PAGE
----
“For example, in Bavaria you have the famous pork with Knödel und Blaukraut (dumpling served with red cabbage cooked with apple and seasoning) and before 12 noon you can eat white sausage with a Bretz'l (the popular, looped and salt-topped bread variety that's known as a pretzel elsewhere) and white beer… but this is not typical for Germany in general.”

named after an infamous pirate from medieval times, within the multipurpose landmark that overlooks the River Elbe.

In parts of the Western world Germany’s cuisine is stereotypically associated with sauerkraut and sausages rather than the elevated culinary offerings of the Black Forest region, which is famed for its concentration of restaurants with Michelin stars. Germany’s range of culinary offerings is, of course, diverse.

Flavours of Hamburg

Fish from both the Baltic and North Sea features in the traditional cuisine of the north. The riverside auction hall in Altona is now famed for hosting the lively Hamburg Fish Market on Sunday mornings. Nearby stands sell a range of fish and seafood dishes from 6.00am until noon.

Asparagus season is here

The period from April until the feast day of John the Baptist (June 24) is widely celebrated as Spargelzeit – the season to enjoy white asparagus served in variety of ways. This explains why WTCE/AIX attendees will see asparagus dishes on the specials boards of restaurants across the city after spending the day at the Hamburg Messe.

Germany’s range of culinary offerings is, of course, diverse

Fish dishes associated with the host city of WTCE/AIX include Hamburger Pannfisch, in which the fish is pan-fried and smothered in a mustard sauce, and Finkenwerder Scholle (plaice fried with smoked ham) – a dish named after the district that is home to Hamburg Airport. The Krameramtstuben restaurant, near the iconic clock tower of St Michael’s Church, serves both of those dishes as well as Labskaus, a stew made with rollmop herrings and beetroot.

Modern regional cuisine is served at Störtebeker in der Elbphilharmonie, a restaurant

Scherrer – located at Elbschussee 130, approximately 5.5km from the Hamburg Messe – is one of 13 in Hamburg that currently hold Michelin stars. It is also one of five establishments across the city distinguished with a Michelin Green Star, the annual award acknowledging restaurants with outstanding environmental and ethical standards and practices relating to sustainability.

“In Landhaus Scherrer we have the guiding principle: North German high cuisine: sustainable enjoyment. That is reflected in the food that we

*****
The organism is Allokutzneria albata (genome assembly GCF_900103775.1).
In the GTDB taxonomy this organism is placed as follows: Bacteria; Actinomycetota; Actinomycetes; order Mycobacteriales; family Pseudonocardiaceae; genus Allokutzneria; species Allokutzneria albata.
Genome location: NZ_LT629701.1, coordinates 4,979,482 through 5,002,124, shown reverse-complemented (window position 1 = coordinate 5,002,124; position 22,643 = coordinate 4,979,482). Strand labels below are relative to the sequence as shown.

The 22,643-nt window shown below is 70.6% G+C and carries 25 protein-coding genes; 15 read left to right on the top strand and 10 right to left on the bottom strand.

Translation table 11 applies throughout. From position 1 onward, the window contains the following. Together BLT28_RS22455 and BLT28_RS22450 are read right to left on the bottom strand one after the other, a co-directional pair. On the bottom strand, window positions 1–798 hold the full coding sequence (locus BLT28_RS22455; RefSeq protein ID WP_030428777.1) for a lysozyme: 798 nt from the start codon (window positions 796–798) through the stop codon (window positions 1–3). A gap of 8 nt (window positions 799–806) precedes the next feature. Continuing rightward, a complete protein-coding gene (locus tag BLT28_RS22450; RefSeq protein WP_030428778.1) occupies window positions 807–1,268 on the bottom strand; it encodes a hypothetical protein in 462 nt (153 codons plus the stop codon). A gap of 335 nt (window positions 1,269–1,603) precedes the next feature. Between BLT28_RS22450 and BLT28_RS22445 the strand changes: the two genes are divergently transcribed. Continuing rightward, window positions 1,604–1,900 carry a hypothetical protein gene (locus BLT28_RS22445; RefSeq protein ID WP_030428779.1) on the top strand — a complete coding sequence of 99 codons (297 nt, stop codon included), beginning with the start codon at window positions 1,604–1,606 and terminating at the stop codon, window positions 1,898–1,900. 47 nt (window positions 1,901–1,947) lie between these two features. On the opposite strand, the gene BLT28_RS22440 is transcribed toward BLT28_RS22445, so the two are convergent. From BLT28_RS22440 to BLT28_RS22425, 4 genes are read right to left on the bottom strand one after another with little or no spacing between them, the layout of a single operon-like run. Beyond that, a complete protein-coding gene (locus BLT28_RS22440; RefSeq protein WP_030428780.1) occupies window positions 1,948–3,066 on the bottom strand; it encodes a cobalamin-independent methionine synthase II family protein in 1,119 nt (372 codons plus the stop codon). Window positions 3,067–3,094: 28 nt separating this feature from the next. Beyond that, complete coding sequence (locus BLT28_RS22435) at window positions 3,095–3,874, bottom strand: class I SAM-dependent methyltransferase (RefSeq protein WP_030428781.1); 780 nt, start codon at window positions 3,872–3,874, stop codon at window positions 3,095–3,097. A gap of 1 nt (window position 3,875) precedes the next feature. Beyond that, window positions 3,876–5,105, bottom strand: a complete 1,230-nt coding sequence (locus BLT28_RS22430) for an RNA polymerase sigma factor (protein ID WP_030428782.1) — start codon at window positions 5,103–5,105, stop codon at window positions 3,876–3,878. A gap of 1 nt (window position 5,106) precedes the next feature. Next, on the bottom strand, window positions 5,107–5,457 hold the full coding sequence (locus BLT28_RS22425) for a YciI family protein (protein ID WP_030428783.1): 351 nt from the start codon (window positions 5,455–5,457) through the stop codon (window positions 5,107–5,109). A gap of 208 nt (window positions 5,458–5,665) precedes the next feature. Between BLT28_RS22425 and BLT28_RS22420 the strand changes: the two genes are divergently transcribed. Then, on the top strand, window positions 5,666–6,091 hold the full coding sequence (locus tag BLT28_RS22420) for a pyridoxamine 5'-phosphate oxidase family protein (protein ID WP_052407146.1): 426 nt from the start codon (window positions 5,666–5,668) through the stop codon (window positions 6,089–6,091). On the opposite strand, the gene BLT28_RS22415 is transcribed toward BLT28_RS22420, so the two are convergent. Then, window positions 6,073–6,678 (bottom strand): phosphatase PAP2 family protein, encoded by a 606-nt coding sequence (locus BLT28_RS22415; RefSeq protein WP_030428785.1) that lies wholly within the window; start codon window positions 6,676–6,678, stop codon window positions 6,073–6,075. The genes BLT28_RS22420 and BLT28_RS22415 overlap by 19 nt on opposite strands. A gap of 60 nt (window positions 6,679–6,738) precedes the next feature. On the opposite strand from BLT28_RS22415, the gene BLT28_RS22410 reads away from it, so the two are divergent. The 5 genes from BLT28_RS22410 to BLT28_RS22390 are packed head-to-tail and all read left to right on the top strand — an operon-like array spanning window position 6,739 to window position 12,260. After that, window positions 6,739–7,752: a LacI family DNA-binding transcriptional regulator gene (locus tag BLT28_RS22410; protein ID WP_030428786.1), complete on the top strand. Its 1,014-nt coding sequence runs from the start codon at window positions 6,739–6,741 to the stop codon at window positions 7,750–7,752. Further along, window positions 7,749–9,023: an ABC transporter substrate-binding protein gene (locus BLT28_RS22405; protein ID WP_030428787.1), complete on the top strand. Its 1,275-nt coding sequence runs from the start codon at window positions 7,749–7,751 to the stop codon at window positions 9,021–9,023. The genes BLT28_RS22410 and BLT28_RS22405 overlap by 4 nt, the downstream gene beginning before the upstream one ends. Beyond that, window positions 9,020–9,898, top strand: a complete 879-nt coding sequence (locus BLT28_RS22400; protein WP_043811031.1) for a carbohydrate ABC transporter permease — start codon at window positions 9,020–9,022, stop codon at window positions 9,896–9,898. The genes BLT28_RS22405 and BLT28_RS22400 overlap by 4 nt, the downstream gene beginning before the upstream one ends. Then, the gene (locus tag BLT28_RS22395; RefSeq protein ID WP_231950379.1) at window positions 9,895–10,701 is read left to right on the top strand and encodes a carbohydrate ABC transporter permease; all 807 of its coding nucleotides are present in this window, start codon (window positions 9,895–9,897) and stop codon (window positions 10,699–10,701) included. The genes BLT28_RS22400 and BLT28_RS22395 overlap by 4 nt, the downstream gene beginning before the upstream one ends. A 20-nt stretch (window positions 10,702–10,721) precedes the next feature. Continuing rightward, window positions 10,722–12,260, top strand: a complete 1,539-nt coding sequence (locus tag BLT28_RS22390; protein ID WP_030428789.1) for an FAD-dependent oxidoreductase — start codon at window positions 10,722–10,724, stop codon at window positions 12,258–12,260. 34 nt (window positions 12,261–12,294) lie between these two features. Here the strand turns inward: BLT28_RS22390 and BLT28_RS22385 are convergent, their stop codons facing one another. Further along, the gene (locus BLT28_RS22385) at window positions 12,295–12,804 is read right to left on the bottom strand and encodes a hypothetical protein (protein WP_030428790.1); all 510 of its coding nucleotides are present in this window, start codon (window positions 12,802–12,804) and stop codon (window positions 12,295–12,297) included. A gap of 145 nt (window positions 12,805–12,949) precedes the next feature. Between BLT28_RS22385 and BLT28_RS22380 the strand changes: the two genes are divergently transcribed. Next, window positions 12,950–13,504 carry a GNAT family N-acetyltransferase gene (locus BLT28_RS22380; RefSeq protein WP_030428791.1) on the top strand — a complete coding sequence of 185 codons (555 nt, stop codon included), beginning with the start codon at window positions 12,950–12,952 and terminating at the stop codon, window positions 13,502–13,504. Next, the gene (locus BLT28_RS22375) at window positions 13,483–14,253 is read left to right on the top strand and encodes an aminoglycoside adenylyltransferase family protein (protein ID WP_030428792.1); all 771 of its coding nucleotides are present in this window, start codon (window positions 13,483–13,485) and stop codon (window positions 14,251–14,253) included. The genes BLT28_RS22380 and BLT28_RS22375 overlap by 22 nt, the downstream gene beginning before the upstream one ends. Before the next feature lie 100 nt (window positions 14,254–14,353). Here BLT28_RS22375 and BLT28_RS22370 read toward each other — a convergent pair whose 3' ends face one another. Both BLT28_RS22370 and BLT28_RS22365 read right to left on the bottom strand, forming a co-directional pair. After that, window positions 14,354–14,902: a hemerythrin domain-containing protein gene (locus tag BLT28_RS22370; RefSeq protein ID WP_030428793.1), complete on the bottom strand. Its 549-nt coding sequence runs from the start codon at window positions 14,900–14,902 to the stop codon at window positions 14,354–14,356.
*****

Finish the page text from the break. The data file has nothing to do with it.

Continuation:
Above clockwise: Oktoberfest foodsauerkraut, sausage, pretzel, mashed potato and beer; German bratwursts and sauerkraut with beer; Pork knuckle and chicken schnitzel

onboardhospitality.com GLOBAL AFFAIR / 79

offer and have on our menu,” says Heinz Wehmann, Head Chef of the celebrated restaurant since 1980. “I value long-term supplier relationships and together we further develop the product that our kitchen team refines, so that the outstanding flavours of our seasonal and regional products are brought to the fore.”

An evolving cuisine

Wehmann acknowledges that there have been changes to German cuisine over recent years: “In our kitchen team we cook lighter than a few years ago and lay even more focus on excellent, regional producers. We have further developed our traditional craft as can be seen in our six-course vegan menu, which is on the first page of menu. Through that our customer base has expanded because we always place the base products in the foreground and emphasise the nuances of flavour. We produce all our stocks and sauces ourselves from the bottom up, we can also easily deal with allergies and intolerances.”

decades when they were weaker quality and compared unfavourably to produce from France, Spain and Italy. Additionally, chefs have moved away from heavy cream and carbohydrates which they traditionally used in ‘typical German’ dishes.”

Global influence

“A contemporary approach nowadays involves incorporating flavours from abroad, such as citrus fruits for acidity and spices sourced globally. Notable chefs pioneering this unique fusion include Tobias Bätz, Alexander Herrmann, Ricky Saward, and Jan Hartwig, among others,” continues Raue, whose own use of Asian flavours mean that many gourmands would include him in such a list.

A contemporary approach nowadays involves incorporating flavours from abroad

So what characterises modern German cuisine?

Chef Tim Raue, whose eponymous restaurant in Berlin is distinguished with two Michelin stars, explains that there have been some notable changes in recent years: "We now primarily utilise German produce, a shift from previous

If he could enjoy any traditional German dish on an international flight, Raue says his choice would be Königsberger Klopse, a dish of meatballs made from minced veal “in a creamy sauce with capers, mashed potatoes and pickled red beets. They are pure comfort food with a smooth taste and my twist on spiciness and acidity with a long-lasting finish. The contemporary taste of Germany,” explains the highly regarded chef.